Welcome to our website!
Our Parish Team
Fr. Kevin Fay, Administrator
Fr. Rafal Siwek, CC
Fr. Brian McElhinney, CC
Fr. Peter Okpetu, CC
Fr. Gabriel Kelly, part-time CC with chaplaincy duties
Jenny Harte, Pastoral Assistant
CHURCHES IN OUR PARISH
Cathedral of SS. Patrick and Felim
The patron saint of the diocese of Kilmore is St. Felim who lived in the 6th century. Little is known about him except that he is said to have founded a church at Kilmore near Cavan, which subsequently gave its name to the diocese.
Bishop Andrew McBrady 1445-55 rebuilt the ancient church and received permission from Pope Nicholas V to raise it to the status of a cathedral. The cathedral was confiscated as a result of the Reformation and the diocese had no cathedral for 300 years.
The six splendid stained glass windows in the nave and the one in the south transept come from the studios of Harry Clarke. They were added in 1994. In 1774 a new chapel was built at ‘Skelton’s Ford’, which later became the site of the old cathedral. In 1823 this chapel was rebuilt and slated while Fr. Patrick O’Reilly, a native of Killann parish, was parish priest. In 1862 Bishop James Browne had the Cavan parish church extended and it became the cathedral of the diocese of Kilmore and it was dedicated to St. Patrick.The present Cathedral of Saints Patrick and Felim was built between 1938 and 1942 during the episcopacy of Bishop Patrick Lyons. The architect was W.H.Byrne & Son and the contractor was John Sisk & Son. It was dedicated on 27 September 1942. It cost £209,000 to build. The cathedral is neo-classical in style with a single spire rising to 230 feet. The protico consists of a tympanum supported by four massive columns of Portland stone with Corinthian caps. The tympanum figures of Christ, St. Patrick and St. Felim were executed by the Dublin sculptor Edward Smith.
The 28 columns in the cathedral, the pulpit and all the statues are of Pavinazetto marble and came from the firm of Dinelli Figli of Pietrasanta in Italy. The fine work of George Collie can be seen in the stations of the cross and in the mural of the risen Christ on the wall of the apse. Directly above the mural are 12 small stained glass windows from the early studios showing the heads of the twelve apostles. The high altar is of green Conemara marble and pink Middleton marble while the altar rails are of white Carrar marble. The apse has two side chapels on the north and two on the south. The Blessed Sacrament is now reserved in the south chapel closest to the altar.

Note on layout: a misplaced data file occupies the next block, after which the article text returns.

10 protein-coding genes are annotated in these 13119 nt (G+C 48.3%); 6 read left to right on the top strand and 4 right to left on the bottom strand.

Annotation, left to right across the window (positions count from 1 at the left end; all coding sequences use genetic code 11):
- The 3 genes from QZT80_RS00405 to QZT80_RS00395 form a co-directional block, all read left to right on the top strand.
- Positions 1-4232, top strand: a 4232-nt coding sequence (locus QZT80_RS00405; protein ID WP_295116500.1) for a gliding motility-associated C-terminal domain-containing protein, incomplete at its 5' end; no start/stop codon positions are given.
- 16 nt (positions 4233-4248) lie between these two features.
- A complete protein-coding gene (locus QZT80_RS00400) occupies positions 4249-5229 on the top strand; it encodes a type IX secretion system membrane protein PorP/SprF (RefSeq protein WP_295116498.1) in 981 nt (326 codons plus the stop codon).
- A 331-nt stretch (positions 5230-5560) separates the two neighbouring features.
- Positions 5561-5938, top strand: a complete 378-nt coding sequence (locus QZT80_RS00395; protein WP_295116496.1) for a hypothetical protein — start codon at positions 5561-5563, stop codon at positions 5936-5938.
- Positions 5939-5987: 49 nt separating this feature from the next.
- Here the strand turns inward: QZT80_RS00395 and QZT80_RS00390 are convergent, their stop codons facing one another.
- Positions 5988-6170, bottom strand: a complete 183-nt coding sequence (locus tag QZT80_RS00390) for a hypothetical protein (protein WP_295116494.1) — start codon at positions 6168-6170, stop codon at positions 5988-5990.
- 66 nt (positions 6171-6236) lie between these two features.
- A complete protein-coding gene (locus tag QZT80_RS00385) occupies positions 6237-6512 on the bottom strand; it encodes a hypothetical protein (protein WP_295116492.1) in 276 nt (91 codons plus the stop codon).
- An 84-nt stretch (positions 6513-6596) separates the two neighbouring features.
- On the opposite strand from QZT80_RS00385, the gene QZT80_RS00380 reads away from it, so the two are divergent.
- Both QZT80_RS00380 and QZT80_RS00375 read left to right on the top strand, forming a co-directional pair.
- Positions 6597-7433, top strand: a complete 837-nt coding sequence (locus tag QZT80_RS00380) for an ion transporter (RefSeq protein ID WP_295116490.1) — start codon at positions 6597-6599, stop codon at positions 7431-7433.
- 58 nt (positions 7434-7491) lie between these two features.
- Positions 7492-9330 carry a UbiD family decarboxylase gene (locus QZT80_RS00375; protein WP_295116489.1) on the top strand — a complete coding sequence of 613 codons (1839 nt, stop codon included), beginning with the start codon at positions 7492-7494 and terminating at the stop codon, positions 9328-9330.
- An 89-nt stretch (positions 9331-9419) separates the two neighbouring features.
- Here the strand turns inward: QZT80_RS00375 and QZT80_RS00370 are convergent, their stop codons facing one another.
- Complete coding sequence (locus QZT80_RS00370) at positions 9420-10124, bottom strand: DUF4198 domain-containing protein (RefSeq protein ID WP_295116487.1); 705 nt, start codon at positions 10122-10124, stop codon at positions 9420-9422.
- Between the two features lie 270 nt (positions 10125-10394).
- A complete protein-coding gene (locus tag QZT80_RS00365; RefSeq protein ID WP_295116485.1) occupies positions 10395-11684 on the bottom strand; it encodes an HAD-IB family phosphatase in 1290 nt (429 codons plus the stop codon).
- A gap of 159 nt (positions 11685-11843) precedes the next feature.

St. Aidan’s Church,
was built between 1861 and 1863 on a site given free by the Earl of Lanesboro. The architect was William Hague, jnr and built by William Hague, snr at a total cost of £1,400. The Hague family came from the townland of Plush and St. Aidan’s Church was dedicated on 14 June 1863 by Bishop James Browne.
It is situated on the bank of the Annalee river. Throughout the intervening years the church has been renovated. In 1972 restoration work incuded the repositioning of the altar, new heating system and new sound system. In 2008 more extensive renovation work was carried out under Architect Pat Gaffney and Administrator Fr. John Gilhooly.
New roof insulation, slates, restoration of bell and bell tower, cleaning of stonework, a new wall along the river Annalee, new ash ceiling and restoration of stained glass windows to mention just some of the improvements made which has resulted in St. Aidan’s Church being one of the most beautiful churches of its size and structure in Ireland.
St. Brigid’s Church
Dublin Rd., Cavan
is another church designed and built by the Hague family in 1868. The imposing site of this church is on the summit of a drumlin hill on the Dublin side of Cavan town and it is surrounded by a square graveyard.
St. Brigid’s Church like all those designed by William Hague, is a fine cut-stone building in the Gothic-revivalist style. It was dedicated by Bishop Nicholas Conaty on the 2 February 1868.
Further repair work was done in 1969 and it was re-roofed in recent years and in 2005 new seating was installed.
St. Clare’s Church
is situated right in the centre of Cavan town, just off the main street. Given the close connection between St. Francis and St. Clare it seems appropriate that the church built closest to the medieval Franciscan Friary of Cavan should be St. Clare’s Chapel. The Poor Clare Order was founded in Asissi in 1212 and they had a convent in Newry. It was a contemplative order though some of the sisters were involved in teaching and caring for the destitute. In 1861, at the invitation of Bishop James Browne, they moved to Cavan and set up a convent there. On 2 July 1881 the foundation stone for St. Clare’s Chapel was laid by Bishop Nicholas Conaty.
There was an orphanage attached to the convent and the nave of the chapel, which is quite large, was designed to make place for the orphans and for the locals who wished to attend Mass there.
Tragically on 23 February 1943 thirty-five children and a woman carer died in a fire at the orphanage.
St. Clare’s Chapel, though almost hidden from view, is a fine gothic-style buiding with cut-stone walls and stained-glass windows.
In 1981 the Poor Clare Community sold the convent and the chapel was given to the diocese of Kilmore.